Thai Si Satchanalai Stoneware Tukatha Figure
Thai Si Satchanalai Stoneware Tukatha Figure
Sukhothai Kingdom period or Ayutthaya period, mid. 16th century, Sukhothai province, Si Satchanalai, Pa Yang kilns, Thailand
Alluring Tukatha (tuton sia kaborn or tukata sia kaban) stoneware figure with crackled celadon glaze, showing young mother seated in the Thai position of honouring, with both feet pointing behind. The mother cradles a baby in its arms. Tukatha figurines were originally a toy for girls who will be mothers. These figurines helped children learn how to be a mother in the future. Maternity figurines were also used in ceremonies connected with rain and fertility. Sawankhalok/Si Satchanalai ceramic wares (called also Sangkhalok) are ancient Thai traditional ceramic ware specifically derived from Sukhothai Kingdom period (1238-1438). The royal cities of Sukhothai and Si Satchanalai in north-central Thailand were at the heart of one of the largest ceramic-producing centres in Southeast Asia during the 14th century. Sukhothai is known for it coarser clay and has many small black specks due to the high iron content of the clay. Sometimes, these inclusions can be brown, red or silvery. Like Sukhothai, Sawankhalok mainly created relatively simple shapes - jars, bottles, kendis, bowls and plates. Ceramic wares from the hundreds of kilns located along the Yom River in Si Satchanalai as well as from Sukhothai city were exported in vast quantities to Indonesia and the Philippines where demand was great. Sawankhalok ware was also exported to Japan and the Middle-East. The export of both Thai and Vietnamese ceramics experienced a surge when the Chinese imperial court placed a ban on foreign export during the Ming period (Ming Ban 1, 1371-1509), leaving a gap to be filled. However, the Si Satchanalai figurines are the artworks produced only at the Pa Yang kilns in the late period of production around the 16th century.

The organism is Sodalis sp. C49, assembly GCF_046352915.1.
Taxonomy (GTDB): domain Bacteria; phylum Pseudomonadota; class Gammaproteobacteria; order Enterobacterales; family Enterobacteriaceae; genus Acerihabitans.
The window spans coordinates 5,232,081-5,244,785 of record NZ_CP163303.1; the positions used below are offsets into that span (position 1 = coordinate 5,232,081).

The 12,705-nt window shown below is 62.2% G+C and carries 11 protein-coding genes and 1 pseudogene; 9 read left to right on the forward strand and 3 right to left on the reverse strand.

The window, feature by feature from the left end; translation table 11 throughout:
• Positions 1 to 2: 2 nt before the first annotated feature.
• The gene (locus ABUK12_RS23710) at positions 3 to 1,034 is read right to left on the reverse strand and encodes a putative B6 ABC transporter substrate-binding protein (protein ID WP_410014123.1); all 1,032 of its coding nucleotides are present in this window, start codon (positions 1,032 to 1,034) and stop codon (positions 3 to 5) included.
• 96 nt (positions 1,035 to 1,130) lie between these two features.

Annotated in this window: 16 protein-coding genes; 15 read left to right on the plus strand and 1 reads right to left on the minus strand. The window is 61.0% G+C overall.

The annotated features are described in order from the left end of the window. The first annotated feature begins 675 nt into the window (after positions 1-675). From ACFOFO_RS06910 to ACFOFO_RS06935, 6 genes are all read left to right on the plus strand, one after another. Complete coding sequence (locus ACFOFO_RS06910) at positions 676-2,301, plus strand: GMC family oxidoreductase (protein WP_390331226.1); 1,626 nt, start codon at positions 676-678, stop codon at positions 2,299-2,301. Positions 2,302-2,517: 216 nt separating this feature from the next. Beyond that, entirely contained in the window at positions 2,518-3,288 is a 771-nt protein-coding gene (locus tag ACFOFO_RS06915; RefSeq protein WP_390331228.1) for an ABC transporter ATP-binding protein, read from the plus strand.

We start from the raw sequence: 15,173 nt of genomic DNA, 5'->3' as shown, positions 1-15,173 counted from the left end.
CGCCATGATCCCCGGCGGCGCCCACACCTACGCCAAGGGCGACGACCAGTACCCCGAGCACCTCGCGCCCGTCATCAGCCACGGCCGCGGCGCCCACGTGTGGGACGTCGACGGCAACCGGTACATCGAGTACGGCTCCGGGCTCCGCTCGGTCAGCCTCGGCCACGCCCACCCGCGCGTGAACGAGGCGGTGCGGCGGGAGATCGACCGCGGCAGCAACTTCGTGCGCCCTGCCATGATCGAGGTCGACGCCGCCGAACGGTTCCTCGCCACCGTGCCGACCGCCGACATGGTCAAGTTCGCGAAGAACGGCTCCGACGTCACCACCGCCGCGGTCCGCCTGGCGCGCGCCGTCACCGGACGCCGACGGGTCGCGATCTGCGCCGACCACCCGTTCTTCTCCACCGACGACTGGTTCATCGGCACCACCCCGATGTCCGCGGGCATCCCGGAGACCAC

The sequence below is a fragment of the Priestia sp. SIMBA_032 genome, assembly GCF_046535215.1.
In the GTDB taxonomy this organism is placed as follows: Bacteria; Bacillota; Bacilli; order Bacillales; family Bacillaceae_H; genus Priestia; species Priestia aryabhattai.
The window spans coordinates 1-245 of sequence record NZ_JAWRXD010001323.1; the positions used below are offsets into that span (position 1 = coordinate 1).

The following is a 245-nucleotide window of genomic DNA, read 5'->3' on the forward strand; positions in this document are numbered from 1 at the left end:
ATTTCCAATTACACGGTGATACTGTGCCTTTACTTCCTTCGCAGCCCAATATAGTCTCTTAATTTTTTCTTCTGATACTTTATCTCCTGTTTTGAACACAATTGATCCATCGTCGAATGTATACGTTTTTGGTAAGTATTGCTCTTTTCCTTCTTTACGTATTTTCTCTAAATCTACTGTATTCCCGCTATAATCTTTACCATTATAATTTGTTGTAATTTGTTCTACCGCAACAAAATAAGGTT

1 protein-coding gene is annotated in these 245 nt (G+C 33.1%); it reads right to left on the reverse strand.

Small-sized figure is covered with green celadon glaze called "Kai Ka". Celadon wares were probably introduced to Thailand from China during the early 14th century. The Tukatha figurines are often found with their heads missing or later reattached, which led some researchers to hypothesise a sacrificial ritual. However, the frequency of missing heads may be structural weakness of the joint between head and body. Good condition. Age-related wear. Broken head later re-attached. Glazing defects and firing flaws. Beautiful patina. Size approx. 9,5cm x 4,9cm x 4,8cm.
Provenance: Finnish private collection
For a similar example see:
Tukatha figurine, Horniman Museum, Accession Number: 2.2.49/1e (https://www.horniman.ac.uk/object/2.2.49/1e/)
Figure, The British Museum, Accession Number: 2010,3007.8 (https://www.britishmuseum.org/collection/object/A_2010-3007-8)
Figurine, Asian Civilisations Museum, Accession Number: 1992-00816 (https://www.roots.gov.sg/Collection-Landing/listing/1002553)
References and further reading:
Thai Ceramic Art - The Three Religions, J.D. van Oenen & N. Guerin, Sun Tree Publishing, 2005, p. 262.
Ceramics of Seduction, Glazed Wares from Southeast Asia, Dawn Rooney, River Books Press Dist A C, 2013.
The Ceramic Wares of Siam, Charles Nelson Spinks, Bangkok Siam Society, 1978, pp. 86-88.
The ceramics of southeast Asia: Their dating and identification (2nd ed.), R.M. Brown, Singapore, Singapore: Oxford Univesity Press, 1988.
Last shipments from the Thai Sawankhalok Kilns, R.M. Brown, Art from Thailand, pp. 93-103. Mumbai, Marg Publications, 1999.
A Field Guide to Glazed Thai Ceramics, Dawn F. Rooney, Asian Perspectives, Vol 28. No 2, pp. 125-144, University of Hawai'i Press, 1988-89.
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